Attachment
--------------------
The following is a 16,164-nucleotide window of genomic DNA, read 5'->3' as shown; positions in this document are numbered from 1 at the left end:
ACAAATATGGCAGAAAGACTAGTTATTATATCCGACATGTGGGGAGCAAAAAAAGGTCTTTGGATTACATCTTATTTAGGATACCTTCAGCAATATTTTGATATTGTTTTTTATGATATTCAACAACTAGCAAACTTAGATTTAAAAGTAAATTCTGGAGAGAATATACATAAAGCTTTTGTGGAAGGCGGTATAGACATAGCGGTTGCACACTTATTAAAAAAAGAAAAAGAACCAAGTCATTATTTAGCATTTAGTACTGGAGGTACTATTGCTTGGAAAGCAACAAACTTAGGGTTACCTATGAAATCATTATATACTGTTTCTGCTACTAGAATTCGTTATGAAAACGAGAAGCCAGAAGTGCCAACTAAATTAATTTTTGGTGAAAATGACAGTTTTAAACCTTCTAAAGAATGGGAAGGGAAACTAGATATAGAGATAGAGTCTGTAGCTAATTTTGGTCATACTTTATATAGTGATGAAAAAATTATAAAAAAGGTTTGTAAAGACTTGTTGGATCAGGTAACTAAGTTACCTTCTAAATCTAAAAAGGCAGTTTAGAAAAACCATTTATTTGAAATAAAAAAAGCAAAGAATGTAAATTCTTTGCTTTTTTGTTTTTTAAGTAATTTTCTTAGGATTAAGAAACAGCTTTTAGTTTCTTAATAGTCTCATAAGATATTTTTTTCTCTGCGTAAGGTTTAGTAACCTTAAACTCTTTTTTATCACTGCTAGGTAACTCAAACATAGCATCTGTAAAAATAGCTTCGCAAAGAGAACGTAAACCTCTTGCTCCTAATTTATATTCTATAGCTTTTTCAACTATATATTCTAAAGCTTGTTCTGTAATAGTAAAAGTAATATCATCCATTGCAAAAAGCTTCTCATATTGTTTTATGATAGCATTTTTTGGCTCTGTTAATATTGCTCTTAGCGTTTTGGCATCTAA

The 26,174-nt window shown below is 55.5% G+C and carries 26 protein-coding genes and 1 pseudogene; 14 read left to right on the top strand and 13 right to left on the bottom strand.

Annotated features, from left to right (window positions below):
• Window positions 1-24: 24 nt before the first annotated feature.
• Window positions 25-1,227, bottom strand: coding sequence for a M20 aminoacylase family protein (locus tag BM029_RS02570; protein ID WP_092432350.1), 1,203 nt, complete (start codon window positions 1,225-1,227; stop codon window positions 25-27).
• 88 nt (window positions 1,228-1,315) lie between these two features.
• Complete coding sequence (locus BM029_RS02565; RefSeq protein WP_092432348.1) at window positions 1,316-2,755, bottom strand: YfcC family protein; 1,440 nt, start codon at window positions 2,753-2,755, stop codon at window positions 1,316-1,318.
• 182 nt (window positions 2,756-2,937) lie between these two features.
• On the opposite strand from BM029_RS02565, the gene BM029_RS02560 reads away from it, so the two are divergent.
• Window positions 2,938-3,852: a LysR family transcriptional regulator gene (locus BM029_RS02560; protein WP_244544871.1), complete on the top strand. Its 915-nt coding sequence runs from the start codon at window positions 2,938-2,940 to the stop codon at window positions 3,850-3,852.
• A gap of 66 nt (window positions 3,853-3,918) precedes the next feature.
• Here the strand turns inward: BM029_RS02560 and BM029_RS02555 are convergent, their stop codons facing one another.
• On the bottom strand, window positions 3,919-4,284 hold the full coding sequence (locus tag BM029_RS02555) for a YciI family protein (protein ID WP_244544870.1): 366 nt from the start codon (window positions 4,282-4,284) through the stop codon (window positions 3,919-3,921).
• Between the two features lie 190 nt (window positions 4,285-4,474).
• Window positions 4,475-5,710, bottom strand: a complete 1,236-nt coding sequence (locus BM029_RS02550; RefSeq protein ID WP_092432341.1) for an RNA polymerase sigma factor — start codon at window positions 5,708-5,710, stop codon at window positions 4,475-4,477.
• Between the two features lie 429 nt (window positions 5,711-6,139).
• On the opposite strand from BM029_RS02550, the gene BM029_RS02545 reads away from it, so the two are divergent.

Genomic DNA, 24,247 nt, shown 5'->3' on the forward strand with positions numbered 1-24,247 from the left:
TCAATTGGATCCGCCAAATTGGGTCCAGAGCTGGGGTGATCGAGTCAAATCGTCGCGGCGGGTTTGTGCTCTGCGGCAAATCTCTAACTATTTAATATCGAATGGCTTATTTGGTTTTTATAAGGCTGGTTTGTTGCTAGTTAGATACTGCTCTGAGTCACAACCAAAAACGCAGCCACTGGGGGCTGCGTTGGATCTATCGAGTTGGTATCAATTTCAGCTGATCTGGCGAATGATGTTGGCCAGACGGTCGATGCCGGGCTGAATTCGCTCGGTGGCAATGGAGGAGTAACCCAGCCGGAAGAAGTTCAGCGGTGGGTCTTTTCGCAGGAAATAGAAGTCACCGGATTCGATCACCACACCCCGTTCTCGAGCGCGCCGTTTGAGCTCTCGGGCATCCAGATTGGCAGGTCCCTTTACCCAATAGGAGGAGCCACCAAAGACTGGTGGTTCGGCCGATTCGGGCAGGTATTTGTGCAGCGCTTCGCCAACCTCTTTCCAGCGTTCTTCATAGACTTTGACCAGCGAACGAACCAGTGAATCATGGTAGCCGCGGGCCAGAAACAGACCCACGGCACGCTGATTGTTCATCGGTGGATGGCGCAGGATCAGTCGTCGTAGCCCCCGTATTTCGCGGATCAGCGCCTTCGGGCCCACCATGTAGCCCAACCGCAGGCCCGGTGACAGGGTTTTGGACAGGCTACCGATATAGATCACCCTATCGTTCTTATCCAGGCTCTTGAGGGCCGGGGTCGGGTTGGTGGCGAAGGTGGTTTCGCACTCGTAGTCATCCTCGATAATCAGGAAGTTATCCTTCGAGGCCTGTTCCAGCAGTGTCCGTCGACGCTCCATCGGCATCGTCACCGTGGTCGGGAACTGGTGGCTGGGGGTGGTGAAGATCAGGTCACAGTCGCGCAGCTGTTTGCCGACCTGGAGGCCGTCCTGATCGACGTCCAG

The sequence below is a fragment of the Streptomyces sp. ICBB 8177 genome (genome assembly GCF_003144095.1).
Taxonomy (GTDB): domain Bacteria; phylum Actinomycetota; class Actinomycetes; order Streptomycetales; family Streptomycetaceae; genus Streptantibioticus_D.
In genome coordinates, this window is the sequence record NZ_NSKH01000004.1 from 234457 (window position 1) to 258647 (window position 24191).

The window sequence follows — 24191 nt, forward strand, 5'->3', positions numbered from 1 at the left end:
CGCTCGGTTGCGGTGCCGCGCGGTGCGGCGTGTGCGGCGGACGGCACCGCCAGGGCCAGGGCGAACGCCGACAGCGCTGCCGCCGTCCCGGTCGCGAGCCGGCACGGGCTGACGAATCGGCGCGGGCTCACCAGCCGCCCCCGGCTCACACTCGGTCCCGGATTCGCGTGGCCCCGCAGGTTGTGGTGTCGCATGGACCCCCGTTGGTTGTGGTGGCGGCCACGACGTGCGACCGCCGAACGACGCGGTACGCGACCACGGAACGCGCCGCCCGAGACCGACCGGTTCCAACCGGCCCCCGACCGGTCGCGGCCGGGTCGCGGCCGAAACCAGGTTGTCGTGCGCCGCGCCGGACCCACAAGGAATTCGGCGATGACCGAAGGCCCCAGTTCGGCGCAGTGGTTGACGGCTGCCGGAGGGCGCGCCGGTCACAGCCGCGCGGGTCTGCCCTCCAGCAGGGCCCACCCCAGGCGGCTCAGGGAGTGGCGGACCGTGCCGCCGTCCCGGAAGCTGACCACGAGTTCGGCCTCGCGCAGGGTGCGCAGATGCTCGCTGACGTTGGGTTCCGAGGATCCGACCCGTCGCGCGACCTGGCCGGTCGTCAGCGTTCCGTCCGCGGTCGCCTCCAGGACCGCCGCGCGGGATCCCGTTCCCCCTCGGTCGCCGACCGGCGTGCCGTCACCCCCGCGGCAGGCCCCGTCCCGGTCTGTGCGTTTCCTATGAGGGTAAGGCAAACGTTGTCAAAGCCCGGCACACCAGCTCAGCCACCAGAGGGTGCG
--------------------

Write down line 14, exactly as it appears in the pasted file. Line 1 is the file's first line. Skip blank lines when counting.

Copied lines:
• On the bottom strand, window positions 3,919-4,284 hold the full coding sequence (locus tag BM029_RS02555) for a YciI family protein (protein ID WP_244544870.1): 366 nt from the start codon (window positions 4,282-4,284) through the stop codon (window positions 3,919-3,921).